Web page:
Although our perception is very accurate, it is not perfect. Illusions occur when the perceptual processes that normally help us correctly perceive the world around us are fooled by a particular situation so that we see something that does not exist or that is incorrect. Figure 4.17 presents two situations in which our normally accurate perceptions of visual constancy have been fooled.
Another well-known illusion is the Mueller-Lyer illusion (see Figure 4.18). The line segment in the bottom arrow looks longer to us than the one on the top, even though they are both actually the same length. It is likely that the illusion is, in part, the result of the failure of monocular depth cues—the bottom line looks like an edge that is normally farther away from us, whereas the top one looks like an edge that is normally closer.
The moon illusion refers to the fact that the moon is perceived to be about 50% larger when it is near the horizon than when it is seen overhead, despite the fact that both moons are the same size and cast the same size retinal image. The monocular depth cues of position and aerial perspective create the illusion that things that are lower and more hazy are farther away. The skyline of the horizon (trees, clouds, outlines of buildings) also gives a cue that the moon is far away, compared to a moon at its zenith. If we look at a horizon moon through a tube of rolled up paper, taking away the surrounding horizon cues, the moon will immediately appear smaller.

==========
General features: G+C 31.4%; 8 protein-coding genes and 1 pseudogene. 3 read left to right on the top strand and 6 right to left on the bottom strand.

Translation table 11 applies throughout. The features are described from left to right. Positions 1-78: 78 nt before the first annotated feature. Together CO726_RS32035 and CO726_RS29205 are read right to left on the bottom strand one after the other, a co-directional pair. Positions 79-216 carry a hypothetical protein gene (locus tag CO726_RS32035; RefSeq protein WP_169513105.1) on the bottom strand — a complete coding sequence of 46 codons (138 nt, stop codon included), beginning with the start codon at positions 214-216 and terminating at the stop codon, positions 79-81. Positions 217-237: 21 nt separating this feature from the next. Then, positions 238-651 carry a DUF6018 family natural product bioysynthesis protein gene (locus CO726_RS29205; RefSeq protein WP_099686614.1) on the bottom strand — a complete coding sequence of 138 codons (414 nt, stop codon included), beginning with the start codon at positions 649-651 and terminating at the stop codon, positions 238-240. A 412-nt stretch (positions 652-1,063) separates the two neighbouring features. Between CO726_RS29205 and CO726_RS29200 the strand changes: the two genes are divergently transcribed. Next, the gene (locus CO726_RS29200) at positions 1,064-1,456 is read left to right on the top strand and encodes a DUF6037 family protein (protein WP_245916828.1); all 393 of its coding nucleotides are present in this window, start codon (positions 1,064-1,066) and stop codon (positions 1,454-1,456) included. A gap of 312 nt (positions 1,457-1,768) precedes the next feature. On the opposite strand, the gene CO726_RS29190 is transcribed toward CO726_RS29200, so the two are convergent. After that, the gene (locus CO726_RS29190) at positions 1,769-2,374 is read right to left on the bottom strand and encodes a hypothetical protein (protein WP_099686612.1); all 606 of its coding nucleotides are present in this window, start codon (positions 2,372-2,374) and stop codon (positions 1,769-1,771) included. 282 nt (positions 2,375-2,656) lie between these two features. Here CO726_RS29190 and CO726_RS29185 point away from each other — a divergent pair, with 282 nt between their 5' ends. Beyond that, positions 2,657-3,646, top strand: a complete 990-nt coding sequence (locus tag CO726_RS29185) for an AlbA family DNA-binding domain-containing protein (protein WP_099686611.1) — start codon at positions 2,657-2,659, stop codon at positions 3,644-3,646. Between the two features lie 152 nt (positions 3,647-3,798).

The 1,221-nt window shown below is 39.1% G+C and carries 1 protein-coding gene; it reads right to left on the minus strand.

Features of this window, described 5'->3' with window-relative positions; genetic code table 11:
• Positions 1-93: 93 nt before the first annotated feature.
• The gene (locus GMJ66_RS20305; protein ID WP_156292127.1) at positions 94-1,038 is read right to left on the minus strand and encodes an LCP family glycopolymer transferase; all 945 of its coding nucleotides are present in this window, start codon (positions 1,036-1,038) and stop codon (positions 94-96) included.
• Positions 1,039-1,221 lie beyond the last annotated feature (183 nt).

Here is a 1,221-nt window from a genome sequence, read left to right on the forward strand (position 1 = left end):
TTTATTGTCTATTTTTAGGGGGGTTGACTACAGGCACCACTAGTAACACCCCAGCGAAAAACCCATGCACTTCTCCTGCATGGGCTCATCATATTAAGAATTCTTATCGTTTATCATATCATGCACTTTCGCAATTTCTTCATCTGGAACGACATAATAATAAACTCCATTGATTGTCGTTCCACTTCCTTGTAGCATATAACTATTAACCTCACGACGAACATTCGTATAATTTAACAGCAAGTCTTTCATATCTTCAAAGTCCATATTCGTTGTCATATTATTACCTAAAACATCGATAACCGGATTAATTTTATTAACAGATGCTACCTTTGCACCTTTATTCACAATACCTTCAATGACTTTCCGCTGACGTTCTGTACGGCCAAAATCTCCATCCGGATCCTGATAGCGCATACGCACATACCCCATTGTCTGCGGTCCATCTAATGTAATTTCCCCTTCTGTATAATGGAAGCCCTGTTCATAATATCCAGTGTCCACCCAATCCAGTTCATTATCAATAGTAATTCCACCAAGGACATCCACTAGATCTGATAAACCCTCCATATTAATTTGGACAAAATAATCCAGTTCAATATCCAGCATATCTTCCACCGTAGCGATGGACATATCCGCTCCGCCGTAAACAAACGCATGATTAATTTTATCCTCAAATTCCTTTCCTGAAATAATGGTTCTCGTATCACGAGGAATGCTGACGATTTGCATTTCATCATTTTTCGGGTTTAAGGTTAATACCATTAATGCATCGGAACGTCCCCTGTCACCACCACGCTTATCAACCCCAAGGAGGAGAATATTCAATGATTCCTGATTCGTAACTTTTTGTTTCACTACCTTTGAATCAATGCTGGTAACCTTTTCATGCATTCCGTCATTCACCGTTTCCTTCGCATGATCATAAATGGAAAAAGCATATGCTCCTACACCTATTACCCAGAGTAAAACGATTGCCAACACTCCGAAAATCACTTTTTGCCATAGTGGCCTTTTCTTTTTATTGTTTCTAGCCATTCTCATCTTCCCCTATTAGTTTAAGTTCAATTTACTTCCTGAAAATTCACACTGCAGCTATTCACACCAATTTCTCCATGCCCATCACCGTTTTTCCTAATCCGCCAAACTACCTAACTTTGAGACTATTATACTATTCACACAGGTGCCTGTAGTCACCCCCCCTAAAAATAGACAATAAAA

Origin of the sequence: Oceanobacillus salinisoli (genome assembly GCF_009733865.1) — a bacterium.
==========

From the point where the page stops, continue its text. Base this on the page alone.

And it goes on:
The Ponzo illusion operates on the same principle. As you can see in Figure 4.19, the top yellow bar seems longer than the bottom one, but if you measure them you’ll see that they are exactly the same length. The monocular depth cue of linear perspective leads us to believe that, given two similar objects, the distant one can only cast the same size retinal image as the closer object if it is larger. The topmost bar therefore appears longer.
Illusions demonstrate that our perception of the world around us may be influenced by our prior knowledge. But the fact that some illusions exist in some cases does not mean that the perceptual system is generally inaccurate—in fact, humans normally become so closely in touch with their environment that that the physical body and the particular environment that we sense and perceive becomes embodied—that is, built into and linked with—our cognition, such that the worlds around us become part of our brain (Calvo & Gamila, 2008). 1 The close relationship between people and their environments means that, although illusions can be created in the lab and under some unique situations, they may be less common with active observers in the real world (Runeson, 1988). 2